The new assay completes cycling within an hour which compares favourably with a recent PVL/MRSA real-time PCR assay [45]. The total turn-around-time was less than 4 hours which also compares favourably with recent end-point PCR assays [41], while the LoD was found to be 1.0x103 CFU/mL (for 16S rRNA marker) and 1.0x104 CFU/mL (for the other six markers). These parameters further support the usefulness of the new heptaplex PCR assay in routine clinical diagnosis and infection control.


Though the absence of vanA in Nottingham local clinical strains corroborates the vancomycin phenotype, the recent finding of VRSA in Portugal and the report of 46.2 % VRSA in chickens are pointers that the new heptaplex PCR assay will find relevance in routine diagnosis and infection control. Also, the detection of the cns sequence which is unique to CoNS and completely independent of S. aureus gene (spa) shows that the new assay will allow microbiology laboratories to easily identify the presence of both CoNS and S. aureus directly in poly-microbial specimens.


  1. Schleucher RD, Gaessler M, Knobloch J. Panton-Valentine Leukocidin-Producing Methicillin-Sensitive Staphylococcus aureus as a Cause for Recurrent, Contagious Skin Infections in Young, Healthy Travelers Returned From a Tropical Country: A New Worldwide Public Health Problem? J Travel Med. 2008;15:137–9.

    Article  PubMed  Google Scholar 

  2. Shallcross LJ, Fragaszy E, Johnson AM, Hayward AC. The role of the Panton-Valentine leucocidin toxin in staphylococcal disease: a systematic review and meta-analysis. Lancet Infect Dis. 2013;13(1):43–54.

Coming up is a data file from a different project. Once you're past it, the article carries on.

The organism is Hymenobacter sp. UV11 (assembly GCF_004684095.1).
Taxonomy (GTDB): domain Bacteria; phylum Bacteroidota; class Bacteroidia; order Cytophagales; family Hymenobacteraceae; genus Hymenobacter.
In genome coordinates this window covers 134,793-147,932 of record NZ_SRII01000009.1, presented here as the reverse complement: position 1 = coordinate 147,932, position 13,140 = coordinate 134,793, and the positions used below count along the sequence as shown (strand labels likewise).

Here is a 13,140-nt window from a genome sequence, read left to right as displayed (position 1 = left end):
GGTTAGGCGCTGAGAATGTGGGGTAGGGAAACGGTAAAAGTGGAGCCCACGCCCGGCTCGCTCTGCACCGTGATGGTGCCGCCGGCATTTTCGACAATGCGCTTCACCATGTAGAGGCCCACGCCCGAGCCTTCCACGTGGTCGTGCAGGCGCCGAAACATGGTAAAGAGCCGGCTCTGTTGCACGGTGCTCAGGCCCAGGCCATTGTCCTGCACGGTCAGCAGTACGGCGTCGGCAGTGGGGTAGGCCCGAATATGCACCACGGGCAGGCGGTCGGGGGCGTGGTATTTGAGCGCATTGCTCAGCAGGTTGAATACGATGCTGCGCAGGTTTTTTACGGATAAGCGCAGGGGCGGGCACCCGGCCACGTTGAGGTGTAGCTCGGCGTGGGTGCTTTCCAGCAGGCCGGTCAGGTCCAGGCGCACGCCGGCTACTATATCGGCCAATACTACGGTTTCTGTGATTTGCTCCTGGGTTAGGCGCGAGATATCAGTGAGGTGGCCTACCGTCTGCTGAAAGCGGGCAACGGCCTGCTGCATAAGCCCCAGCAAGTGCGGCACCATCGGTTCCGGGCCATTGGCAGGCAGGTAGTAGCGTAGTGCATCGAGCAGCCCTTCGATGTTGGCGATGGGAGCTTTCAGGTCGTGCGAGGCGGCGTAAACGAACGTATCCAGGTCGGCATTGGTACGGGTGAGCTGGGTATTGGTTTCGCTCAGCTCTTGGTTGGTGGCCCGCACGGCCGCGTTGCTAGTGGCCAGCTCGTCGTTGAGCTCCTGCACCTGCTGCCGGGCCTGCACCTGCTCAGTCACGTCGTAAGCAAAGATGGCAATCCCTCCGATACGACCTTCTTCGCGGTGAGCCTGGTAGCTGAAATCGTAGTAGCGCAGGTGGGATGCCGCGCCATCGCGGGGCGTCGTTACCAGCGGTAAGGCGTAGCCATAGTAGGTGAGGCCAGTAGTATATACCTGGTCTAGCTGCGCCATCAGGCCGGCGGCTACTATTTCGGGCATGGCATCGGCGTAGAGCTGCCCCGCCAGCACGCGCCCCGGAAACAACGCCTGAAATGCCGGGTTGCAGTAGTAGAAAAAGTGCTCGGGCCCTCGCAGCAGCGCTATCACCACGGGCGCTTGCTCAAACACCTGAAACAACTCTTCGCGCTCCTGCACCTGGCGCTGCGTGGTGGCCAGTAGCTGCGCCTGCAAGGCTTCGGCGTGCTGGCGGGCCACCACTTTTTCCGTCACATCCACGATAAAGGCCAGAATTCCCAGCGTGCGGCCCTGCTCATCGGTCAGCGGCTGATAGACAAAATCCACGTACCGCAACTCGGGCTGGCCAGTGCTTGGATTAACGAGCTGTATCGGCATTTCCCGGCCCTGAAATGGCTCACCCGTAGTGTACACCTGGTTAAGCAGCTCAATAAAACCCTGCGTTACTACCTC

Article  CAS  PubMed Central  PubMed  Google Scholar 

  3. Geha DJ, Uhl JR, Gustaferro CA, Persing DH. Multiplex PCR for identification of methicillin-resistant staphylococci in the clinical laboratory. J Clin Microbiol. 1994;32:1768–72.

    CAS  PubMed Central  PubMed  Google Scholar 

  4. Zhang K, Sparling J, Chow BL, Elsayed S, Hussain Z, Church DL, et al. New quadriplex PCR assay for detection of methicillin and mupirocin resistance and simultaneous discrimination of Staphylococcus aureus from coagulase-negative staphylococci. J Clin Microbiol. 2004;42(11):4947–55.

    Article  CAS  PubMed Central  PubMed  Google Scholar 

  5. McClure JA, Conly JM, Lau V, Elsayed S, Louie T, Hutchins W, et al. Novel multiplex PCR assay for detection of the staphylococcal virulence marker Panton-Valentine leukocidin genes and simultaneous discrimination of methicillin-susceptible from -resistant staphylococci. J Clin Microbiol. 2006;44(3):1141–4.

    Article  CAS  PubMed Central  PubMed  Google Scholar 

  6. Huletsky A, Giroux R, Rossbach V, Gagnon M, Vaillancourt M, Bernier M, et al. New Real-Time PCR Assay for Rapid Detection of Methicillin- Resistant Staphylococcus aureus Directly from Specimens Containing a Mixture of Staphylococci. J Clin Microbiol. 2004;42(5):1875–84.

    Article  CAS  PubMed Central  PubMed  Google Scholar 

  7. Rossney AS, Herra CM, Brennan GI, Morgan PM, O’Connell B. Evaluation of the Xpert Methicillin-Resistant Staphylococcus aureus (MRSA) Assay Using the GeneXpert Real-Time PCR Platform for Rapid Detection of MRSA from Screening Specimens. J Clin Microbiol. 2008;46(10):3285–90.

    Article  CAS  PubMed Central  PubMed  Google Scholar